What Lactivism Isn’t, Or Shouldn’t Be

If you’ve read any of my previous breastfeeding posts, you’ll know that I’m pro breastfeeding. And, yes, we’re still going strong at almost 20 months. This doesn’t, however, mean that this is what I think is “right” or it’s what I believe everyone else should do too. Far from it.

I do lurk around on a few breastfeeding and so-called “lactivist” forums. But I really, really hate the word “lactivist”. I think it sounds unnecessarily confrontational and so often seems to immediately alienate anyone who chooses not to breastfeed, or struggles to breastfeed. My opinion of the term is not helped by some the self righteousness I’ve come across on these forums. Like the woman who was incredulous that her “friend”, who also identified herself as a lactivist, wanted to give up breastfeeding at two years, for a host of carefully considered reasons.

It has struck me that some women truly believe that lactivisim is about forcing others to start, and then to continue, breastfeeding. That it’s about increasing breast feeding rates at any cost.

But it shouldn’t be.

To me, lactivism, or breastfeeding promotion, is about ensuring that every single pregnant woman and new mother has access to balanced education about the risks and benefits of all feeding options, and help and support to ensure they can process that information and make a properly informed decision about how they want to feed their baby. Because just telling women that breastfeeding is better because… x, y and z reason, isn’t helpful if a woman doesn’t have the capacity to process that information and its relevance to her life. It’s also about ensuring that women who do choose to try breastfeeding have the necessary support to get over difficulties they may encounter.

It’s not about attacking other feeding options, drawing battle lines, defining a single “right” pathway to follow or telling people what to do.

It’s simply about helping people make choices once they are in possession of all the facts, and not only when they begin their breastfeeding relationship, but at any point during.

Choice is key. We do all, ultimately, have the right to make our own choices. But I suspect that many women do not even attempt to breast feed because of misinformation, or a lack of information, or an inability to understand the information. And many more give up because it isn’t what they expected (another rant forthcoming on the marketing of breast feeding as easy and natural) and because the support they need isn’t there when they need it.

If I felt every person who does not breastfeed was happy about that decision, or had been properly informed in making it, then I would be happy. But until that day, lactivism needs to focus not on blindly recruiting breast feeders, but on cultivating a generation of women who really understand the options for feeding infants and can hopefully in turn pass that knowledge on to their sons and daughters.

Breastfeeding boy

This topic has been on my mind for a while, but I was prompted to finally write this down now during National Breastfeeding Awareness Week.


6 Replies to “What Lactivism Isn’t, Or Shouldn’t Be”

  1. Interesting post, I’m all for breastfeeding but don’t like pushy lactivists. Out of my five children I’ve bf three successfully to past their first birthday and one past her second birthday. The other two I tried but had various problems and hated being made to feel guilty for not trying harder. So, I have to agree with all you say.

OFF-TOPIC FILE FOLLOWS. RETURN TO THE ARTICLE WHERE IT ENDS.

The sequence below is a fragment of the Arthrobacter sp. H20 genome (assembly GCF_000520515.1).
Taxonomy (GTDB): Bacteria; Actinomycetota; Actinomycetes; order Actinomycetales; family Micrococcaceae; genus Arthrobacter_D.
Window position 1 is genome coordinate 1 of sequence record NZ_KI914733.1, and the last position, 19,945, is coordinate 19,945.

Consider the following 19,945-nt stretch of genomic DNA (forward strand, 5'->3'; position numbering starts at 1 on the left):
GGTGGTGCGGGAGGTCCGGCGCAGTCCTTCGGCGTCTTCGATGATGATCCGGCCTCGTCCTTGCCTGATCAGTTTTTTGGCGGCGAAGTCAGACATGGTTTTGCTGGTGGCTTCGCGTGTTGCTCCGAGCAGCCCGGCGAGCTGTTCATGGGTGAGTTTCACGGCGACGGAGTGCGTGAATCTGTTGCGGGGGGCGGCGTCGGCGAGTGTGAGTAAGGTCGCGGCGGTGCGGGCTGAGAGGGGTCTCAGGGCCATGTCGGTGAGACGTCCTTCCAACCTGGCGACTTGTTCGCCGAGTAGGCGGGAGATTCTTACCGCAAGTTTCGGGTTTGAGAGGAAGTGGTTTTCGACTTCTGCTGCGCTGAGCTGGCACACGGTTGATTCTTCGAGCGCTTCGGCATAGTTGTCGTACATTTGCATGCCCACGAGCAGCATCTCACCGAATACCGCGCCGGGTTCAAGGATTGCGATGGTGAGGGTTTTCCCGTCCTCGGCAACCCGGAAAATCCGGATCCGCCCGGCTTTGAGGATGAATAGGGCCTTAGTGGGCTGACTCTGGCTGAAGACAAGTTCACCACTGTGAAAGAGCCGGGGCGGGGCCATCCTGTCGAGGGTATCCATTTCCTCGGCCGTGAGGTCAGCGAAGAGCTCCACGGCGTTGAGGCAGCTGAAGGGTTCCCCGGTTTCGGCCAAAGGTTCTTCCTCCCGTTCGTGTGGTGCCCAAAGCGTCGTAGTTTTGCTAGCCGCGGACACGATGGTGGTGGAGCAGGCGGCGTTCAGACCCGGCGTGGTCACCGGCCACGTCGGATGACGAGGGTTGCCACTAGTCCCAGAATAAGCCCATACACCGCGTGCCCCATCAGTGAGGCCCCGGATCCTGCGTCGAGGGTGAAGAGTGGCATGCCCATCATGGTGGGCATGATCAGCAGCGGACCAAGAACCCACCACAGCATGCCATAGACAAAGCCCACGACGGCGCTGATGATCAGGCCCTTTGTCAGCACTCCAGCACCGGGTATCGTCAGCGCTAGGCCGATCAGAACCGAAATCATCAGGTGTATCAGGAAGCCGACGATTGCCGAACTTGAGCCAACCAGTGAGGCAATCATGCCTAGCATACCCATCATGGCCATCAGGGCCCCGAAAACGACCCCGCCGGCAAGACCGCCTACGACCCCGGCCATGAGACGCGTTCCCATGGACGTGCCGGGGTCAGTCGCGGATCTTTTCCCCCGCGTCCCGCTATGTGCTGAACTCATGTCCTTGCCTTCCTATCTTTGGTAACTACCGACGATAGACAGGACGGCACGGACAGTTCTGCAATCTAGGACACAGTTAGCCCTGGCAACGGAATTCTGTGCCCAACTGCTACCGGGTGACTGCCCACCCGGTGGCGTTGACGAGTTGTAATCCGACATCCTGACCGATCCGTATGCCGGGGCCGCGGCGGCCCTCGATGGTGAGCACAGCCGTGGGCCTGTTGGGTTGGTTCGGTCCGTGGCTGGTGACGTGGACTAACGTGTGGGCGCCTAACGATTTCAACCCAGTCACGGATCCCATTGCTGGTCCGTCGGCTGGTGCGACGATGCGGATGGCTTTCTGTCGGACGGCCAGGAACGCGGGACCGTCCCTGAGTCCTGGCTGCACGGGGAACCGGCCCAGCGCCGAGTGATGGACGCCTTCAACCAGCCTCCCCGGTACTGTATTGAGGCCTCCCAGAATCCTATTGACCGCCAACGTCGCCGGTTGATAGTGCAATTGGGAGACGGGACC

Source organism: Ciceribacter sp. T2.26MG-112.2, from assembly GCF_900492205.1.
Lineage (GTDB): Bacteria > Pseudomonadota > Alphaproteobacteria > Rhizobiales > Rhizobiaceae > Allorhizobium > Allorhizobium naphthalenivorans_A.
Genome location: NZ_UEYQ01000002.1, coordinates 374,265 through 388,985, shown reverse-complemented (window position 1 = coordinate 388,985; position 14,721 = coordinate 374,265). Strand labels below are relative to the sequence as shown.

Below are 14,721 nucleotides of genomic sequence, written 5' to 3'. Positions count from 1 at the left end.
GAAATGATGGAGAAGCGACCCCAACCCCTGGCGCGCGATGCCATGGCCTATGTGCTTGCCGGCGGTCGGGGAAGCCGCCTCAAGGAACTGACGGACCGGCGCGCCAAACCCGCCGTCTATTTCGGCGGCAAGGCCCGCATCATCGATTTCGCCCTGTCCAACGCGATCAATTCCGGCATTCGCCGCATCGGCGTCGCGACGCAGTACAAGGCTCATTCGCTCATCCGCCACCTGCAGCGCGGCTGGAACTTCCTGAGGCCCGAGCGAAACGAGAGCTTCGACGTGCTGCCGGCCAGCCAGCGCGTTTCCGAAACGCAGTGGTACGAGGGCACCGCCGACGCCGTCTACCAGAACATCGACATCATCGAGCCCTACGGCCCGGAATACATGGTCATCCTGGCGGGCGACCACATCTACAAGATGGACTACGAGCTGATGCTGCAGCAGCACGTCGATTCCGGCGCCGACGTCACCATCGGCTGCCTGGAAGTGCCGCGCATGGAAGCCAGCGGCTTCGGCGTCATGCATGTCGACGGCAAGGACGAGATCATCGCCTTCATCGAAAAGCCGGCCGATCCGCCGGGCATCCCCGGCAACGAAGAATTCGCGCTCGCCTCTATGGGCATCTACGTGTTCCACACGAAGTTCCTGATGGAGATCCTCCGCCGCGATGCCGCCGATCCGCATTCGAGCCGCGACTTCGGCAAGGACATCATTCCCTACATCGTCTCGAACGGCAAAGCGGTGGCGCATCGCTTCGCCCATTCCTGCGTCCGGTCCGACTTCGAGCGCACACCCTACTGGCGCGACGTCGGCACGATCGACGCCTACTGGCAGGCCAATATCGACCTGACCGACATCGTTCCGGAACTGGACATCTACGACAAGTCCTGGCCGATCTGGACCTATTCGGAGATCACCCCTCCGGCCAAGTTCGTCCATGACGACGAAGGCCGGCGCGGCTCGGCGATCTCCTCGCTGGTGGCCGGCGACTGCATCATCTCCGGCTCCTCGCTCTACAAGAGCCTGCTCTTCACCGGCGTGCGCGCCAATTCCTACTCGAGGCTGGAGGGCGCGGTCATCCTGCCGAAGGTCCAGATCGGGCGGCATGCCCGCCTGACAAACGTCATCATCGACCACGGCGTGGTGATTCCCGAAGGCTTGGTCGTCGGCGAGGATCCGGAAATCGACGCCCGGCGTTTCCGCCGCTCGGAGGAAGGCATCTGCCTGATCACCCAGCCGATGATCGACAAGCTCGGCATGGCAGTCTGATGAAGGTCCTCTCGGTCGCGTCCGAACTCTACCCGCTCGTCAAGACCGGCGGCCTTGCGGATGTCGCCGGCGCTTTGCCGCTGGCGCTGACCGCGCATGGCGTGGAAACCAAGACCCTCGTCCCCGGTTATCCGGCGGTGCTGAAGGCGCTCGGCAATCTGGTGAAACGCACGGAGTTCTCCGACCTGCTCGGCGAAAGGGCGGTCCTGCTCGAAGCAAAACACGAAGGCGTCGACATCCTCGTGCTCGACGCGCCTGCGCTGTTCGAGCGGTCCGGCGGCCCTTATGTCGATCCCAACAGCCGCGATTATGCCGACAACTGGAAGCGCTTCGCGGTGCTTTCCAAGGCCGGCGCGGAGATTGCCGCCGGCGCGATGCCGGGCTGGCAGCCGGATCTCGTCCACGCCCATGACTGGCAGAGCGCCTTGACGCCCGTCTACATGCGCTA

1. Thanks for your comment Anne. I really feel pushy-ness (is that even a word?) about breadtfeeding simply alienates people and adds fuel to the competitive nature of parenting. I do still wish more women fed, but mainly because I believe more want to and don’t get the support, or don’t really understands all the elements of each type of feeding. But beyond that, it has to be up to each person and no one should dictate or make others feel inferior.

  2. Great balanced view on this topic. I feel similarly about it…. so long as mums feel that they have had support then they can make their own decisions. P.s your LO is so cute 🙂

    1. I just wish that all mums did get the help and support needed.

      Thank you – he can be a proper little pickle too though, and he isn’t so cute when destroying our house, screaming loudly in the middle if the night or throwing an epic tantrum! Wouldn’t swap him for anything though x

  3. So true! I am pro breastfeeding myself but had a very tough time in the early days with both my children. Especially with my second I came quite close to giving up, oddly because I *knew* how long it took with my son to get better and I just couldn’t face having to go through the pain for that long. But I stuck with it and now it is once again a joy. The pushy tactics of lactivists make me so angry – they are just putting women off more. I live in an area with a very low bf rate, and while I was pregnant with my daughter, waiting for a midwife appointment at the local clinic, I saw a team of NHS bf vultures swoop down on a poor woman who clearly gave the ‘wrong’ answer to their questions about how she intended to feed her baby. They talked at her at top speed for five minutes, pushed some pamphlets into her hand and congratulated themselves on a job well done. Clearly didn;t do anything to change the woman’s mind.

    1. Bullying tactics never work for anything. Unfortunately the issue of Breastfeeding is now so divisive that some people put the barriers up the moment it is mentioned, and that means people aren’t making a true choice. I wish I could come up with a workable way to support all women to make a proper, actual *choice*!

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